London - History of the survey

From Earthwise
Jump to navigation Jump to search

The first geological survey of the district was carried out by W Whitaker and others, on a scale of one inch to one mile (1:63 360). The maps, covering a larger area than in this account, were published on [Old Series] sheets 1, 6, 7 and 8 between 1861 and 1868. A wealth of local detail on exposures in the area was published in the first memoir of the district (Whitaker, 1872). Drift deposits were mapped later and shown on new editions of the maps, published between 1869 and 1889. Information about the superficial deposits was incorporated in a revised memoir (Whitaker, 1889). Four special 1:63 360 scale maps covering London were published in 1903, and these made use of the first mapping at the scale of six inches to one mile (1:10 560) in part of the present district by T I Pocock and J A Howe. A memoir (Woodward, 1909) was also produced, and subsequently revised by C E N Bromehead and C P Chatwin for a second edition published in 1922.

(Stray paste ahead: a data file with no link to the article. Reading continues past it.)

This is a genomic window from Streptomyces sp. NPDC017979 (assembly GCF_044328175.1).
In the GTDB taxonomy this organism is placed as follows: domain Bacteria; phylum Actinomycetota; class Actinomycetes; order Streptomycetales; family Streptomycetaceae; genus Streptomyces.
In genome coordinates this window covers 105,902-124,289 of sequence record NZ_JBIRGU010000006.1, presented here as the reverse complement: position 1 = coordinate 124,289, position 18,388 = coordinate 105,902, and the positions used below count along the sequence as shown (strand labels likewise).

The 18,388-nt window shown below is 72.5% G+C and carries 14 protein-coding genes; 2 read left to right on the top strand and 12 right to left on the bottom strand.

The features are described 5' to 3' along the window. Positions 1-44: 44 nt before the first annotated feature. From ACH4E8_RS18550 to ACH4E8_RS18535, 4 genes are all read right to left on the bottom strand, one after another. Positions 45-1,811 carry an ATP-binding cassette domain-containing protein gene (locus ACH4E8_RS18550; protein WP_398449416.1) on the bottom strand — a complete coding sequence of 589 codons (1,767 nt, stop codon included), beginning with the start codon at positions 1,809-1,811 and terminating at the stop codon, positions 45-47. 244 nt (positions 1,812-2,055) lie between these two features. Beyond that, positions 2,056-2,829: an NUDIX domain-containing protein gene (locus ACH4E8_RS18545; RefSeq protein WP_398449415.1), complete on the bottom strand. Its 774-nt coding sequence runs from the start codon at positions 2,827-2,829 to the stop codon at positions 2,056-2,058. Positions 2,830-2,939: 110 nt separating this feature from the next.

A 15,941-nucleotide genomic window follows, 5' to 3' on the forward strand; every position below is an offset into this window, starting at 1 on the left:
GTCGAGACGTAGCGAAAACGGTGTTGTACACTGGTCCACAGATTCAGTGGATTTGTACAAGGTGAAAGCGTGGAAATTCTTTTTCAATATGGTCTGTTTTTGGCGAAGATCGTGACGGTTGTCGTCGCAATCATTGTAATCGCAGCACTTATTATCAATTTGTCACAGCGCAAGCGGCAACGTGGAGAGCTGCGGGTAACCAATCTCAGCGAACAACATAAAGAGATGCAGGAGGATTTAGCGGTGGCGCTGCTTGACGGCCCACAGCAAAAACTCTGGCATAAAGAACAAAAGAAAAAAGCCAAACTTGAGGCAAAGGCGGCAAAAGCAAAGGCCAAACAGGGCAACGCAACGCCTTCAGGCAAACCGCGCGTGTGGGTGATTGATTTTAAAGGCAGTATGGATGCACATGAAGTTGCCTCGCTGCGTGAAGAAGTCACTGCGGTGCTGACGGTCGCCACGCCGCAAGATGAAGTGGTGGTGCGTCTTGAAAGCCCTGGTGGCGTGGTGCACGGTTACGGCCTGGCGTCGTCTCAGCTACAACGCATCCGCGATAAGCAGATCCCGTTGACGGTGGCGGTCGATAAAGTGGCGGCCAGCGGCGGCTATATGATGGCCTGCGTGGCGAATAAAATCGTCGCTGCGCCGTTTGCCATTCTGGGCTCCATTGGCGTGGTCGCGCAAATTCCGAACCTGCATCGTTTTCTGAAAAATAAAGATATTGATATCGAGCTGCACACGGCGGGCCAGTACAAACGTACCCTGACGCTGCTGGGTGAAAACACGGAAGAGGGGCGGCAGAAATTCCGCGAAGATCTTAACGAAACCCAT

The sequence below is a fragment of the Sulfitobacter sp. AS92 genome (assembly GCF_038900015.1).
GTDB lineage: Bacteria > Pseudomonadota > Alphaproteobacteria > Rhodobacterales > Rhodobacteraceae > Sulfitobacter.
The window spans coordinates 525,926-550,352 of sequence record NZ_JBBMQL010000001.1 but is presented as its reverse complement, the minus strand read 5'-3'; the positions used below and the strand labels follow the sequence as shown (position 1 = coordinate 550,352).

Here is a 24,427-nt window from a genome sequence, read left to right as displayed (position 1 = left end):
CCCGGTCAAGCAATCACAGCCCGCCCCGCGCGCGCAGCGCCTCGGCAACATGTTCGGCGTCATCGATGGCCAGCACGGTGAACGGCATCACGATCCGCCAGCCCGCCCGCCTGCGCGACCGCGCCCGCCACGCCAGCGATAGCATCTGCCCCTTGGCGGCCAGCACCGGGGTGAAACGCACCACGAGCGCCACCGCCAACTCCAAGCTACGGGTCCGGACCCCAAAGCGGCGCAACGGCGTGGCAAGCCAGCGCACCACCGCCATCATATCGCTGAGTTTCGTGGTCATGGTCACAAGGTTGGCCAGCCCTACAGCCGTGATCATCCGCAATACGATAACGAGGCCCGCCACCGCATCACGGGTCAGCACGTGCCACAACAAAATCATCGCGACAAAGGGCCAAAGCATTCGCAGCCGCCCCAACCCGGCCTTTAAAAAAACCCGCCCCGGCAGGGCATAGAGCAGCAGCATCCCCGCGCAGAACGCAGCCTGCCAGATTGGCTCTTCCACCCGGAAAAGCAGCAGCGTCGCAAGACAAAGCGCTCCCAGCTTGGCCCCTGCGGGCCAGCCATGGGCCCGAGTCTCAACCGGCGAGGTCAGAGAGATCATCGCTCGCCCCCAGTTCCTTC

The first systematic large-scale mapping (1:10 560) of the district on the County Series maps, was completed in 1922; C E N Bromehead, H G Dines, F H Edmunds and H Dewey were the principal geological surveyors. The mapping was compiled and published on the new com­ponent one-inch (1:63 360) map sheets for the district: North London (256), Romford (257), South London (270) and Dartford (271). The memoirs for the sheets, respectively, by Bromehead (1925), Dines and Edmunds (1925), Dewey and Bromehead (1921) and Dewey et al. (1924) describe information obtained from the detailed survey and supplement the data from the earlier memoirs. Minor amendments to the 1:10 560 scale maps, as a con­sequence of temporary exposures, were incorporated in later editions of the one-inch maps. A partial resurvey at 1:10 560 scale was made by F G Berry, T E Lawson and B S P Moorlock in south London from 1973 to 1980, as part of an environmental geological study funded by the former Department of the Environment, which also funded similar work in south-west Essex that entailed resurvey at 1:10 000 scale and the publication of a set of thematic applied geology maps (Moorlock and Smith, 1991). In 1992, a new project, known as LOCUS (London Computerised Underground and Surface) was initiated to produce digital 1:10 000 scale maps for the district, a comprehensive borehole database and three-dimensional models of the geology of London (Ellison et al., 1993). Between 1992 and 1996 Artificial deposits were added to all the maps, the North London and South London sheets were revised, and large areas of the Romford and Dartford sheets were resurveyed, largely by A J M Barron, R A Ellison, D H Jeffery, R T Mogdridge, B S P Moorlock, A Smith, P J Strange and I T Williamson. This work led to the publication between 1993 and 1998 of new 1:50 000 scale geological maps, available also in digital format. Further details on survey dates of specific sheets can be obtained on the BGS web site: